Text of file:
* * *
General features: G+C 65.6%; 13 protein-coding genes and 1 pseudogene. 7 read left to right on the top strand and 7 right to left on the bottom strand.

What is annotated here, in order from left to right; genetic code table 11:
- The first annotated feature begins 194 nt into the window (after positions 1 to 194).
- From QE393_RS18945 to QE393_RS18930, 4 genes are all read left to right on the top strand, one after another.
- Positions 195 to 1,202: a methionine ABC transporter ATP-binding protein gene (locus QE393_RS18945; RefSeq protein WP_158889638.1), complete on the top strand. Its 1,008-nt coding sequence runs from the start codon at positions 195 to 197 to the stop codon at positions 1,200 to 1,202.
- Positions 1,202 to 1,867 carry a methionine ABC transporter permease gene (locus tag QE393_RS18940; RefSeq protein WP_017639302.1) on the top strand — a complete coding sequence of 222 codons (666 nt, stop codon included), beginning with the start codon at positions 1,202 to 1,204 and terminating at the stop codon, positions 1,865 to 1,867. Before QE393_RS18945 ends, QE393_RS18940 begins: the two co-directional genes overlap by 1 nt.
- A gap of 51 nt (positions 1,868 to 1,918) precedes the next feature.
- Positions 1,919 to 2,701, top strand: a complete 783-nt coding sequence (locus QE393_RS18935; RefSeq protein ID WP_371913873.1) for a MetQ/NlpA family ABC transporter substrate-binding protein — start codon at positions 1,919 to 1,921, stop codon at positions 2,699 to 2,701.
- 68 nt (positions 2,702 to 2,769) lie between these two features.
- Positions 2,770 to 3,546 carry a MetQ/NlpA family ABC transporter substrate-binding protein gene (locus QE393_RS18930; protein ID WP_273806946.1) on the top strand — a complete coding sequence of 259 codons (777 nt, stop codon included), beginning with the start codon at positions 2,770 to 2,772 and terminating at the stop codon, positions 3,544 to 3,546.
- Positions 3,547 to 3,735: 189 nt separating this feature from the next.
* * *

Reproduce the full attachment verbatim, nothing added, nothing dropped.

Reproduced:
General features: G+C 65.6%; 13 protein-coding genes and 1 pseudogene. 7 read left to right on the top strand and 7 right to left on the bottom strand.

What is annotated here, in order from left to right; genetic code table 11:
- The first annotated feature begins 194 nt into the window (after positions 1 to 194).
- From QE393_RS18945 to QE393_RS18930, 4 genes are all read left to right on the top strand, one after another.
- Positions 195 to 1,202: a methionine ABC transporter ATP-binding protein gene (locus QE393_RS18945; RefSeq protein WP_158889638.1), complete on the top strand. Its 1,008-nt coding sequence runs from the start codon at positions 195 to 197 to the stop codon at positions 1,200 to 1,202.
- Positions 1,202 to 1,867 carry a methionine ABC transporter permease gene (locus tag QE393_RS18940; RefSeq protein WP_017639302.1) on the top strand — a complete coding sequence of 222 codons (666 nt, stop codon included), beginning with the start codon at positions 1,202 to 1,204 and terminating at the stop codon, positions 1,865 to 1,867. Before QE393_RS18945 ends, QE393_RS18940 begins: the two co-directional genes overlap by 1 nt.
- A gap of 51 nt (positions 1,868 to 1,918) precedes the next feature.
- Positions 1,919 to 2,701, top strand: a complete 783-nt coding sequence (locus QE393_RS18935; RefSeq protein ID WP_371913873.1) for a MetQ/NlpA family ABC transporter substrate-binding protein — start codon at positions 1,919 to 1,921, stop codon at positions 2,699 to 2,701.
- 68 nt (positions 2,702 to 2,769) lie between these two features.
- Positions 2,770 to 3,546 carry a MetQ/NlpA family ABC transporter substrate-binding protein gene (locus QE393_RS18930; protein ID WP_273806946.1) on the top strand — a complete coding sequence of 259 codons (777 nt, stop codon included), beginning with the start codon at positions 2,770 to 2,772 and terminating at the stop codon, positions 3,544 to 3,546.
- Positions 3,547 to 3,735: 189 nt separating this feature from the next.